By Anne H. Oman
Reporter At Large
October 25, 2021
Now that abortion is once again front and center – in the Supreme Court, and in the Florida legislature –and passions on both sides of this thorny issue are rising, it seems a good time to retell the story of a Fernandina physician who was felled by those same passions some 27 years ago.
Early on the morning of July 29, 1994 a Fernandina Beach family practice doctor named John Bayard Britton flew to Pensacola. He was met at the airport by retired Air Force Lieutenant Colonel James H. Barrett, a volunteer bodyguard who was to escort him to the Pensacola Ladies’ Center, an abortion clinic. Both men wore bullet-proof vests. Dr. Britton’s was homemade, and he carried .357 Magnum. But as Col. Barrett’s pickup truck pulled up at the clinic shortly before 7:30 AM, anti-abortion activist and one-time minister for two conservative Presbyterian sects, Paul Hill aimed his shotgun at the men’s heads, killing them both and wounding Col. Barrett’s wife, a nurse, who was in the back seat. (The shooter later explained that he had aimed for the head because he suspected the victims were wearing protective vests.)
Apprehended about 500 feet from the clinic, an unrepentant Mr. Hill told arresting officers: “I know one thing, no innocent babies will be killed in that clinic today.” Later, he invoked the golden rule to justify his actions: “The Christian principle is to do unto others as you would have them do unto you. If an abortionist is about to violently take an innocent person’s life, you are entirely morally justified in trying to prevent him from taking that life.”
The mainstream pro-life community quickly distanced itself from that sentiment. “The pro-life movement has no room for violence or vigilantism,” said the Rev. Pat Mahoney, of the anti-abortion Operation Rescue.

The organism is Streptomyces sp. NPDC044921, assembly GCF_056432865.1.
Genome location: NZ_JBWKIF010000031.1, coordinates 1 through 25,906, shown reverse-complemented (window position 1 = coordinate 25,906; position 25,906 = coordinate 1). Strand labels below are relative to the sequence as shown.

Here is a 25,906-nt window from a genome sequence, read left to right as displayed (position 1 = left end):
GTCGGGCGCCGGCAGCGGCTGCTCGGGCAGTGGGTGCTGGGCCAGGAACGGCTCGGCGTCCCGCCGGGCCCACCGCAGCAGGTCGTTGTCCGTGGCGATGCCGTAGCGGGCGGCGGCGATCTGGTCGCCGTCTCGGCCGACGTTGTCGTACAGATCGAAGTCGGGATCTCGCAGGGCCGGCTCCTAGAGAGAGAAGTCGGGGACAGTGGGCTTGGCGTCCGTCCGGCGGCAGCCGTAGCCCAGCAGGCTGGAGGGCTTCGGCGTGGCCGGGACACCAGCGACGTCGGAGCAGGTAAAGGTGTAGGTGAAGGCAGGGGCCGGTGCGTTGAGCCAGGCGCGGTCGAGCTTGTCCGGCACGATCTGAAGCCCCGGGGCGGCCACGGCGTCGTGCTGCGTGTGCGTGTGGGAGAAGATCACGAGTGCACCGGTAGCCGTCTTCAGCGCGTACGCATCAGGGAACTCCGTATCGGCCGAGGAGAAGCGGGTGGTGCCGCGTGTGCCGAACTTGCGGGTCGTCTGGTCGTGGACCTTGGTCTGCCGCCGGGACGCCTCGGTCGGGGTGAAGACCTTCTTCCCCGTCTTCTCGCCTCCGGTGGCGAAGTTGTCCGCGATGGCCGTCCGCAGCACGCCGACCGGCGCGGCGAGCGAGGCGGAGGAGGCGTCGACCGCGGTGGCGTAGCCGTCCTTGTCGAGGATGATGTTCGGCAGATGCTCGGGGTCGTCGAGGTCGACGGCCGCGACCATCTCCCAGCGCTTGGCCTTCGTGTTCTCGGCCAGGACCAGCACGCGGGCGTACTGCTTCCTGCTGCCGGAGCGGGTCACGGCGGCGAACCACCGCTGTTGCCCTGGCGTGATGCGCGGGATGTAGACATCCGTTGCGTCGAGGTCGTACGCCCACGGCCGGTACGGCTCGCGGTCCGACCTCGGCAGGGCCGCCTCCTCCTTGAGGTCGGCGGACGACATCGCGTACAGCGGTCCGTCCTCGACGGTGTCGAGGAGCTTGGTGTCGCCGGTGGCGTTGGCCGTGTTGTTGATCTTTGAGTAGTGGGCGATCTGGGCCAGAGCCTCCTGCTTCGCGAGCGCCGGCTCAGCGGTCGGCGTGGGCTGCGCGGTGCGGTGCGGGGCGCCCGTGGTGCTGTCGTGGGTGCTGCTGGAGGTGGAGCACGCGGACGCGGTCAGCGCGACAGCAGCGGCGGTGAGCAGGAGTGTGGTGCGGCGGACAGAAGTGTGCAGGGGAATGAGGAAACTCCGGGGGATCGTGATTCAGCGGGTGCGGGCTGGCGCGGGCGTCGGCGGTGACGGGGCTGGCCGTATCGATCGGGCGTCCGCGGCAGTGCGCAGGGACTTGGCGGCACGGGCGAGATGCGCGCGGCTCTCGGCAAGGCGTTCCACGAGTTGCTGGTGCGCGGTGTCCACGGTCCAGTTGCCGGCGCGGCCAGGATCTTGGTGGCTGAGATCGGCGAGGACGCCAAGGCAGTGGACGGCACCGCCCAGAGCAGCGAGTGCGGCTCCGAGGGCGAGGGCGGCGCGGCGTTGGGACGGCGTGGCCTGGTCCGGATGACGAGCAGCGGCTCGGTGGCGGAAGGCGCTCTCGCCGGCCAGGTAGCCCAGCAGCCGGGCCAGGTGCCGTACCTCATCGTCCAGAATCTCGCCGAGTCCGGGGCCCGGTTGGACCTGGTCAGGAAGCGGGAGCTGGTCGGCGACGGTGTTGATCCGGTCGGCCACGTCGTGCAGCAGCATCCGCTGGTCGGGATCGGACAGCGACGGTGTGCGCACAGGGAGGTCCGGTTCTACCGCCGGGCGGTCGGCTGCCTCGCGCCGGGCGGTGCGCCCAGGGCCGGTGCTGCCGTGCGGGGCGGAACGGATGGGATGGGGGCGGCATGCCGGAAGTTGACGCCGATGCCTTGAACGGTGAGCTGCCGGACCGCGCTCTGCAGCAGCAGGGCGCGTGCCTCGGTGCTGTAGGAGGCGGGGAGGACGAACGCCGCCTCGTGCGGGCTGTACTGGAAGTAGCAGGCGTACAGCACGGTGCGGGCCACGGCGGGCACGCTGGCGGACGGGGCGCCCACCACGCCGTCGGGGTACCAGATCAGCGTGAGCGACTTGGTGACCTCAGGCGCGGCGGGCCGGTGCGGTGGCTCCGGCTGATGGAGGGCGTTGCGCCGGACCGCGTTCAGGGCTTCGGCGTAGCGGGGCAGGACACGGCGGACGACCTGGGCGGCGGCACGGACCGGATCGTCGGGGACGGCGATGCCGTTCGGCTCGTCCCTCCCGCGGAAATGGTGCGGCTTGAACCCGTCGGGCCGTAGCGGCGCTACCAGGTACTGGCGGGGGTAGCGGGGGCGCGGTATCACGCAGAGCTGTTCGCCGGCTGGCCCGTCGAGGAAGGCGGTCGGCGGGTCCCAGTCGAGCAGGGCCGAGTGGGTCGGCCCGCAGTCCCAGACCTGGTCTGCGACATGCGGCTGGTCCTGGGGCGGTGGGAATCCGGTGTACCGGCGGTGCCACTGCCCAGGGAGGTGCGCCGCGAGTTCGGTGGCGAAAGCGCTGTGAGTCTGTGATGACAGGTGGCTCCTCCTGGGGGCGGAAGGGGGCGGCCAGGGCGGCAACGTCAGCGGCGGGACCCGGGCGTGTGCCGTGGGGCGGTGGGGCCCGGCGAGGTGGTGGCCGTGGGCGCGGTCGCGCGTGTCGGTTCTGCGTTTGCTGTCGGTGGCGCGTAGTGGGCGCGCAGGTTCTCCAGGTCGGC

So, who was John Bayard Britton and why was he at this clinic clear across the state from his home base?
Born in Boston in 1925, John Bayard Britton graduated from the University of Virginia and its medical school. After service in the U.S. Army in Korea and a stint teaching at the Medical College of Georgia, he settled in Fernandina Beach and opened an office on North 14th Street across from the old Humphreys Memorial Hospital, where he delivered babies and performed surgeries. One native-born Fernandinan remembers going to this office for camp physicals and treatments for poison ivy. Said another life-long resident: “If you needed stitches, he was the one to go to — a great reputation for scar-less.”
“He was our family doctor for a bunch of years,” said another life-long resident. “We’d go to him if we had a cold, anything. We were in the commercial fishing business, and if any of our employees got sick, we’d send him to Dr. Britton.”
Dr. Britton – “Bayard” to friends – and his wife, Faith Murray Britton, an accomplished artist who had studied at the esteemed Black Mountain College with Josef Albers and others, built a house in the woods along Egan’s Creek off Citrona Drive, and hosted frequent parties.
“The house always seemed sort of unfinished, but it was a good group of people.” recalls one attendee. “Faith, who had studied ballet, sometimes danced. This was in the sixties, when we first came down here.”
Another long-time resident tells of an evening spent around a table telling ghost stories.
“All of a sudden, the table started rising,” she said. “And of course, it was Bayard…. Let me tell you a story about how wonderful he was. I had a dog that I loved – a mutt. He used to run in the woods, and one day, a hunter shot him. I didn’t have a vet, so I called Bayard. He met me outside the hospital and rolled the dog up in a big sheet and took him inside and removed the bullet.”
But John Bayard Britton – giver of parties, teller of ghost tales and savior of pets– was never fully accepted by the local medical establishment.
“He was a character, not a saint,” said one local physician. “He drove around in an old pickup truck.”
“John sort of marched to a different drummer,” said another physician, now retired. “He was brilliant, but just bizarre.”
But eccentricity may not have been the whole story.
According to the Associated Press, Dr. Britton had twice been placed on probation by the state medical board – in 1966 for an alleged affair with his receptionist, a former patient, and in 1982, for overprescribing opioids to a drug abuser.
Dr. Britton disputed the opioid charges but “on the advice of an expensive lawyer” accepted two years of probation, according to a profile entitled “The Abortionist,” published by GQ magazine in February, 1994.